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A Memoir Blue creator talks about loosely adapting her childhood

We spoke with A Memoir Blue creator Shelley Chen about taking her childhood memories and transforming them into a game.

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A Memoir Blue is aiming to tell a heartwarming story of growing up in a time of turmoil. After years of making the indie gaming festival rounds, the game is almost ready for release. To learn more about the completion of this journey, we spoke with Creative Director Shelley Chen.

"Because my mom has kept all my childhood memories into photo albums, so I flipped through them from time-to-time so I remember events very vividly," Chen told Shacknews. "Myself, I think I have very good memory, but as I get to right now, by this age, I start to forget stuff, like work-related stuff. But, it was because the trip that... me and my mom took was very enjoyable, I had a lot of fun. By looking at the photos that she provided me, I connected all the pieces together as how I remember it. Also, before I started making this game, I called her and asked her, 'Do you remember this thing?' She has her side of the story and that's how everything was documented really well."

For the uninitiated, A Memoir Blue follows a young woman named Miriam, a character who is loosely based Chen herself. The game tells the story of Miriam remembering the period where her mother took her off to start a new life. Throughout the story, Miriam will experience these memories in visually stimulating ways, exploring underwater environments and watching animated sequences come to life.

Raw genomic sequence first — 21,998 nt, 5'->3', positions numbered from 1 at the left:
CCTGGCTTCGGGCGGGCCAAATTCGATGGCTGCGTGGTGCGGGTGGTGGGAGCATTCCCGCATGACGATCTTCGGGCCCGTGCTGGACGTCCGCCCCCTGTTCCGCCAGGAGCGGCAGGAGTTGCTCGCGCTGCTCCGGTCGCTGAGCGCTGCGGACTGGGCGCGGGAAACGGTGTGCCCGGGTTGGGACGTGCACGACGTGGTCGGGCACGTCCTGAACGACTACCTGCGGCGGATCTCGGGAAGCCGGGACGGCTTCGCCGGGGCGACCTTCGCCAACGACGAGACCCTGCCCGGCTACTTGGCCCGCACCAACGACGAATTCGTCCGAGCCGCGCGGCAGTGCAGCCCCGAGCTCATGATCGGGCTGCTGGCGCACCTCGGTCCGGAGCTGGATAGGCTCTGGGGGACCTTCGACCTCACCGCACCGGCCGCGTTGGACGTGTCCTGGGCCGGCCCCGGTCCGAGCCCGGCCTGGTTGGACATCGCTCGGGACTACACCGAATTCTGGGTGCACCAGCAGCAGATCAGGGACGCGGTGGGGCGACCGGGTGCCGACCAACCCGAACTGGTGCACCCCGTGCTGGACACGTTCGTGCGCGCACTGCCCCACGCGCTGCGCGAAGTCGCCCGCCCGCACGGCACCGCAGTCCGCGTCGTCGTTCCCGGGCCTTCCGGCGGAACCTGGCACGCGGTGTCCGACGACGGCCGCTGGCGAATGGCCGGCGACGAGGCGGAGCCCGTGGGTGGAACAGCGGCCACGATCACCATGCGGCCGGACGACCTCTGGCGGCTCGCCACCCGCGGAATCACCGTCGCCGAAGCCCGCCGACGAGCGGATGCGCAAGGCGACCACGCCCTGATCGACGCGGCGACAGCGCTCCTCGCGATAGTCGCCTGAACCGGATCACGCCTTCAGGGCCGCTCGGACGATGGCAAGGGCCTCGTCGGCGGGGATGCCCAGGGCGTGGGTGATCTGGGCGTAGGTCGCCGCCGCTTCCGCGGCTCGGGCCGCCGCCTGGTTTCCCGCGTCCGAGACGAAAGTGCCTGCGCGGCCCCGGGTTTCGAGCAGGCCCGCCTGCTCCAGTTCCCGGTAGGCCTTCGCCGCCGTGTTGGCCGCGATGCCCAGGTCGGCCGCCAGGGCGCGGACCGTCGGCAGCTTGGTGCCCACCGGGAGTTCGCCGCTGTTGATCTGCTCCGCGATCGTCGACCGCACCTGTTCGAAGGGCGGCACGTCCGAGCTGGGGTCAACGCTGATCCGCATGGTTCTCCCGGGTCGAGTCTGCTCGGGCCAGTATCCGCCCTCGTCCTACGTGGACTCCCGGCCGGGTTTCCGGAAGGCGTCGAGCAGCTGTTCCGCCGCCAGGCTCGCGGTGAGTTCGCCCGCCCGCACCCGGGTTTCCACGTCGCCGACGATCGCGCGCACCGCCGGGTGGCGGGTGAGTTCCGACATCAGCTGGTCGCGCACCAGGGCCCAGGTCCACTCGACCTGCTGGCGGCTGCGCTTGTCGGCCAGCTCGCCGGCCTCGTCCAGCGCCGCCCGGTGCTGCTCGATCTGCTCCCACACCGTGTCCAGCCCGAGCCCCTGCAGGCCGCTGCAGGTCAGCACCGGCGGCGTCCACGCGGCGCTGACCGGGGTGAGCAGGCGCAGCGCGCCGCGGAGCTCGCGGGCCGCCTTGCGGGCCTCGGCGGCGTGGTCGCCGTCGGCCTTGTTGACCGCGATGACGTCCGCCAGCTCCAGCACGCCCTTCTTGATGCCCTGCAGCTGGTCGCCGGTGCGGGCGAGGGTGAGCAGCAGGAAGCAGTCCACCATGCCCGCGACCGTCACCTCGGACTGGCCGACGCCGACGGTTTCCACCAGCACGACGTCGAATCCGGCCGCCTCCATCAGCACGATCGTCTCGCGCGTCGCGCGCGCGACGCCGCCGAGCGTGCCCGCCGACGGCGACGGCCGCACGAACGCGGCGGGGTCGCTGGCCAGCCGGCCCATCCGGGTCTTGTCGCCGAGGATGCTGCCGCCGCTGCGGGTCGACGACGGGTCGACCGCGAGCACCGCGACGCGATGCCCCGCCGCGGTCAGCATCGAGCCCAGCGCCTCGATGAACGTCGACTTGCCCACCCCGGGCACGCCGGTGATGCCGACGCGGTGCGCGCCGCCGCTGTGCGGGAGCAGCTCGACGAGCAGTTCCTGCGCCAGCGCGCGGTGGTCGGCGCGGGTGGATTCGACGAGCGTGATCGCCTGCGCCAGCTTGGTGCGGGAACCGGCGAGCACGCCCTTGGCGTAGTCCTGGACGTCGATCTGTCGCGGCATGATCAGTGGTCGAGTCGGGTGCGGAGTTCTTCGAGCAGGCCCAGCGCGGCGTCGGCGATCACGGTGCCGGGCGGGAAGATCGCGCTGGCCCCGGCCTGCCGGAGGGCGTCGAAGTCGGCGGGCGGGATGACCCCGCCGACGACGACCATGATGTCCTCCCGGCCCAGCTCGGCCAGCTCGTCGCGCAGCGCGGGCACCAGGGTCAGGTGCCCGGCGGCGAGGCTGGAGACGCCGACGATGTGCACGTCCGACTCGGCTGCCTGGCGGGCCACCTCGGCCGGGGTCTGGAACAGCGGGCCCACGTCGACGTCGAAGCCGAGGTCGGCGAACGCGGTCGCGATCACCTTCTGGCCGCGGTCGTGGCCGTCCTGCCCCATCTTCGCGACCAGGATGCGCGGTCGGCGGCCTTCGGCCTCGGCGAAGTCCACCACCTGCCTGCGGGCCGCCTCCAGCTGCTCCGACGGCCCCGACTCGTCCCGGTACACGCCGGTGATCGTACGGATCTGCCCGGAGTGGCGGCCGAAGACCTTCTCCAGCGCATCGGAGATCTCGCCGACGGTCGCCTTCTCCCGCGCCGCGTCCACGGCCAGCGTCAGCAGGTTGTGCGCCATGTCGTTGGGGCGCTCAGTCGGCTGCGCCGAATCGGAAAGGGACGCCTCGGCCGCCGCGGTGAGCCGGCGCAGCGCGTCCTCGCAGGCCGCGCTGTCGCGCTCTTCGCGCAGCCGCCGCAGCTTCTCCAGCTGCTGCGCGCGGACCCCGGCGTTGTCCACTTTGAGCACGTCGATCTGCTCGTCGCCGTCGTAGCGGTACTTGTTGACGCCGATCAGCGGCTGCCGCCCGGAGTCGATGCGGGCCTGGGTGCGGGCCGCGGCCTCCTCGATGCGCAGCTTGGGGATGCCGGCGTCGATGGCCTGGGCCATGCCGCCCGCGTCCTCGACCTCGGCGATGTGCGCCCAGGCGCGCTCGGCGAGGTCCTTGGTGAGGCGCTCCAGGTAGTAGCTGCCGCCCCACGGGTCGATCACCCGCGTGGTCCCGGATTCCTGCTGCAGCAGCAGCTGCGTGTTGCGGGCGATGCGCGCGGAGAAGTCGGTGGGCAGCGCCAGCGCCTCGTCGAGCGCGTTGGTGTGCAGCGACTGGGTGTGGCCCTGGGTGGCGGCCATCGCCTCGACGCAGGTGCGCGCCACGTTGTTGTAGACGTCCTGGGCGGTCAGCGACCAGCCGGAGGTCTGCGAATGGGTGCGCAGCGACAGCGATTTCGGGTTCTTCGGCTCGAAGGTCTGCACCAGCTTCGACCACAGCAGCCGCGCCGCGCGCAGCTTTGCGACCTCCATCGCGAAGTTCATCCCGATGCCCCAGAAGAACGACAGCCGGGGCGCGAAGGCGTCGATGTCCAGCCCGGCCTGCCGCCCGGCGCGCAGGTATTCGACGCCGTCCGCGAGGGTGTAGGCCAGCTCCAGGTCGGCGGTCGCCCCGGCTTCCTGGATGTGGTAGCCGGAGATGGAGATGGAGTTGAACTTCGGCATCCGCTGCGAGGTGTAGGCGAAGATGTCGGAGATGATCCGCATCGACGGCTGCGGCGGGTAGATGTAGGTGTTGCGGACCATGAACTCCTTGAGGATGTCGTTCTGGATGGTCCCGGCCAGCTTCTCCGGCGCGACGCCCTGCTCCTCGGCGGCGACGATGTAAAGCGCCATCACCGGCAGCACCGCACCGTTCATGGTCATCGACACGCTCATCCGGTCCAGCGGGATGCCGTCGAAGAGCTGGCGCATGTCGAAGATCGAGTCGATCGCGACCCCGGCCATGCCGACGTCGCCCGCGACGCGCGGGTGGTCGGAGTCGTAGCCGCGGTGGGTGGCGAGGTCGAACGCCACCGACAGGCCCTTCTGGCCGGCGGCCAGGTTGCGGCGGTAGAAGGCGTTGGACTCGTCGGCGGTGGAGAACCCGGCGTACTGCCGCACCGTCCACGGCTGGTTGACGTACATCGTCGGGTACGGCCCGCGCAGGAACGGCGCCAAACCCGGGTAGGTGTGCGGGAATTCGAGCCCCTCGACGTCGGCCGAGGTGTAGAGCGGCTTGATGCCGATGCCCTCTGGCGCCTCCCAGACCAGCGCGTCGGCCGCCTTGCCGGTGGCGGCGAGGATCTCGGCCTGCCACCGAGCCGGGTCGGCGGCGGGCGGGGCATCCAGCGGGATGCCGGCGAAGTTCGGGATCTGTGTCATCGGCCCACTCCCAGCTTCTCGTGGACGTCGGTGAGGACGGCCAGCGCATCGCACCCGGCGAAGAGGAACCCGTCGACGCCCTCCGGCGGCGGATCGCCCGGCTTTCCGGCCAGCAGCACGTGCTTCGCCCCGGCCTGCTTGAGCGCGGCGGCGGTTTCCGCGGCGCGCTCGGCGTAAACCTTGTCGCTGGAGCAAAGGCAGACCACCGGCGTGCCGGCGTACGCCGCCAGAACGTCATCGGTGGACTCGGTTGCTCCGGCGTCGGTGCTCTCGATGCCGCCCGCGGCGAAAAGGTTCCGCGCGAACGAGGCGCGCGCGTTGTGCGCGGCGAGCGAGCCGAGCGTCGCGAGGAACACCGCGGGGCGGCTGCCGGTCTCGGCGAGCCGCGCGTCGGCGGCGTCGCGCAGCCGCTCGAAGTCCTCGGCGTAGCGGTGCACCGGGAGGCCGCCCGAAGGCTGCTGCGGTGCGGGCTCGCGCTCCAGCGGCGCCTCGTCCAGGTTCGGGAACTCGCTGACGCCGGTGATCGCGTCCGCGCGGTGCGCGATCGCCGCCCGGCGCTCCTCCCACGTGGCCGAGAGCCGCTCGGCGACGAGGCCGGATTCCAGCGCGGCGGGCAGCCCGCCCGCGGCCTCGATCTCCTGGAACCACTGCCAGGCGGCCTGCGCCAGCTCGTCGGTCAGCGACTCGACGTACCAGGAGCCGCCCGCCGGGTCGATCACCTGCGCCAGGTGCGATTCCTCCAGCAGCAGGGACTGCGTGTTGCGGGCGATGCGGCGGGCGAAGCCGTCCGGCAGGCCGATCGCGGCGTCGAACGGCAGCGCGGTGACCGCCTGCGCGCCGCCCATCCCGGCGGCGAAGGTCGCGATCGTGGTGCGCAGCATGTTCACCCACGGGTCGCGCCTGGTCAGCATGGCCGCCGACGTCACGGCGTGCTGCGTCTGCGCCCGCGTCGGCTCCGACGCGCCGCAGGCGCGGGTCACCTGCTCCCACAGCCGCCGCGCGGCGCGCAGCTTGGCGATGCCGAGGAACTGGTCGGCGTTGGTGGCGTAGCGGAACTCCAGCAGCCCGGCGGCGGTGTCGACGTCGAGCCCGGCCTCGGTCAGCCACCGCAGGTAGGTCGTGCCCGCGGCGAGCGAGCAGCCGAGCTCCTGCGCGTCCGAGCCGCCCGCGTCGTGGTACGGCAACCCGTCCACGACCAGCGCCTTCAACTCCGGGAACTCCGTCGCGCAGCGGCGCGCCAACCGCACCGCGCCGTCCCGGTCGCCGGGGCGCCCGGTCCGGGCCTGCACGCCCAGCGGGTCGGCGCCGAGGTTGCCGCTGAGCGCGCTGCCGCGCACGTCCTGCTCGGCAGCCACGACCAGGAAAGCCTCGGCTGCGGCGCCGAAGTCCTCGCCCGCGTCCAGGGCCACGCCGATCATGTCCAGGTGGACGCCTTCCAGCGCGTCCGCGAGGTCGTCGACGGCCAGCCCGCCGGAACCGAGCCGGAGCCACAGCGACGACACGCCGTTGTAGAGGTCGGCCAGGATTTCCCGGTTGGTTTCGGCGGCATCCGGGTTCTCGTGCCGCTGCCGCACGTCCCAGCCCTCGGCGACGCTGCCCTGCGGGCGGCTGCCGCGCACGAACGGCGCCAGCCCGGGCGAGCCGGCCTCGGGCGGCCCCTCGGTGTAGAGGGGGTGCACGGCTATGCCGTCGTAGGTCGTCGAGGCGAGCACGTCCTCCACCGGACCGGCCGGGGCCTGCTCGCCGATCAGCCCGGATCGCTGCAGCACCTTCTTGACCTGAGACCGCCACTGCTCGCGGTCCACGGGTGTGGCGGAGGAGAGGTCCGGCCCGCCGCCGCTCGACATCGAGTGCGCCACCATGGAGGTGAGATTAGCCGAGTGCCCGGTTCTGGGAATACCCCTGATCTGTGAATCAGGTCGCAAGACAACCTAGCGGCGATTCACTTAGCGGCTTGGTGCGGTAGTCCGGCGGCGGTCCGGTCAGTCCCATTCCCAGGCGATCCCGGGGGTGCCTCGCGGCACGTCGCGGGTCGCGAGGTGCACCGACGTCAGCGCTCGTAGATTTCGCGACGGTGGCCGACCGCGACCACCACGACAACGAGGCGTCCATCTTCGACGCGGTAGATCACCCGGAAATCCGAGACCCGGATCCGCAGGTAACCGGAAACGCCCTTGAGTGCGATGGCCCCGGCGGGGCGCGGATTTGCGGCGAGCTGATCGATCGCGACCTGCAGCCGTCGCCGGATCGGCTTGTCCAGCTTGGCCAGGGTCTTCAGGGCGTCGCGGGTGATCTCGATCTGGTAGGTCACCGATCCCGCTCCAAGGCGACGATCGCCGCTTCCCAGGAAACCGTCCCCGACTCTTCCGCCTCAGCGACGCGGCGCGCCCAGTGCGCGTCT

It won't be long before A Memoir Blue gets to tell its story. The game is set to release on February 10 on PC, PlayStation 5, Xbox Series X|S, PlayStation 4, Xbox One, Nintendo Switch, and iOS. It will also be a day one title on Xbox Game Pass. You can learn more about this game by checking out our recent preview. For more interviews like this, be sure to visit Shacknews and GamerHubTV on YouTube.

Senior Editor

Ozzie has been playing video games since picking up his first NES controller at age 5. He has been into games ever since, only briefly stepping away during his college years. But he was pulled back in after spending years in QA circles for both THQ and Activision, mostly spending time helping to push forward the Guitar Hero series at its peak. Ozzie has become a big fan of platformers, puzzle games, shooters, and RPGs, just to name a few genres, but he’s also a huge sucker for anything with a good, compelling narrative behind it. Because what are video games if you can't enjoy a good story with a fresh Cherry Coke?

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